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You mean Haskell has things besides lists???

It's important to focus on data structures, since getting your data right is step 1 to great Haskell code.

Generic data structures

There are three basic flavors to the data structures

  • Sequences: list, vector, ByteString, Text, and Seq (not covered)
    • Order of values matters
    • Can have multiple copies of the same value
  • Maps: Map, HashMap, IntMap
    • Map a key to a value
    • Aka, dictionary
    • Each key only appears once
  • Sets: Set, HashSet, IntSet
    • Map without values
    • Like a sequence, but (1) order undefined and (2) no duplicates

API design

  • Each of these families has very similar APIs (though not quite identical).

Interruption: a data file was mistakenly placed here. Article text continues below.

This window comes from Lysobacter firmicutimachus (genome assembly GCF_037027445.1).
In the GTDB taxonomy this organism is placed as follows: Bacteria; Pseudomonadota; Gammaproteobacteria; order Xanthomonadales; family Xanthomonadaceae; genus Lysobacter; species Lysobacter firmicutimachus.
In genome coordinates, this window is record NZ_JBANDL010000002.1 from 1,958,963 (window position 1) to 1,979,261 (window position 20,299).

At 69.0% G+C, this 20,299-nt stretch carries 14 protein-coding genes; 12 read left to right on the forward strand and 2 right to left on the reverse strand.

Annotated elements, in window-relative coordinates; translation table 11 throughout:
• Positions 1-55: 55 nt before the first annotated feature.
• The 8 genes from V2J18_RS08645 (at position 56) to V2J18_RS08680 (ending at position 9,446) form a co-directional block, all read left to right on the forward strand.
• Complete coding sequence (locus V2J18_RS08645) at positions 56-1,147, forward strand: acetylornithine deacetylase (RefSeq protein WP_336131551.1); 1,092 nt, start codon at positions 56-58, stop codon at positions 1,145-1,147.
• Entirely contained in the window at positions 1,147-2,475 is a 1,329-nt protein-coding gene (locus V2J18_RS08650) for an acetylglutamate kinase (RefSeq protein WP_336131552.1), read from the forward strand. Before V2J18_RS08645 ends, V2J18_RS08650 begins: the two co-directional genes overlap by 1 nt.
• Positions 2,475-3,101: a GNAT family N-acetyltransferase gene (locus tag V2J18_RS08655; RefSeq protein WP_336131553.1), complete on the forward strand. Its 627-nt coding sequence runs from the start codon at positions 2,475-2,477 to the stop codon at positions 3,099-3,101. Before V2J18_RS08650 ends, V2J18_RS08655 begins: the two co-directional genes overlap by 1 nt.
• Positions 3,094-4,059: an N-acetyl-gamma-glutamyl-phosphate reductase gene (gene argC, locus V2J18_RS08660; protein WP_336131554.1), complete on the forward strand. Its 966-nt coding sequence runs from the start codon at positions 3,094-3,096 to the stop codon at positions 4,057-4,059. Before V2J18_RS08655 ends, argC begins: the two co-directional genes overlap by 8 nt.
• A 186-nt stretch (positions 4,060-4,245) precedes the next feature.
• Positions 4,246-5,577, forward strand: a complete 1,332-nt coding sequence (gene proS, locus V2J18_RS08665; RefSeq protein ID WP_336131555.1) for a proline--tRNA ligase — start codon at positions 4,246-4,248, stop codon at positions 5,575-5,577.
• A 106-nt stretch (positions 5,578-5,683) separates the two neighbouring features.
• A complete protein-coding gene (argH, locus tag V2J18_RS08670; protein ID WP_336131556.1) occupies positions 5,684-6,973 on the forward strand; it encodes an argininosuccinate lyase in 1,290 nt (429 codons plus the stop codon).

• Learning one will help you master the others.
    • Yes, this means you already know most of the vector, ByteString, and Text APIs.
  • The Map and Set APIs are also very similar.
  • APIs are designed to be imported qualified (lots of conflicting names)
  • Later: we'll look at mono-traversable for typeclasses to unify these APIs.


  • Lists are fully lazy
  • Lazy ByteString and Text still have strict chunks
  • Boxed vectors are spine strict
  • Map has strict and lazy modules, different impacts on values
  • Unboxed and storable vectors are fullhy strict.

Impacts: undefined, infinite structures, performance, memory usage.

Some caveats

  • Unlike the other sequences, ByteString and Text are monomorphic
  • There are three common flavors of Vector, we'll cover the differences later
  • IntMap and IntSet requires Int keys
  • Some of the structures have constraints on keys or values

There are also ByteString and Text builders for efficient construction.

Quiz: Pick the data structure

  • Names of all students in a class
  • Names and grades of all students in a class
  • All the prime numbers
  • The first 1000 prime numbers
  • Whitelist of allowed email addresses to access a resource

We'll come back to this quiz after we explore the data types in more detail.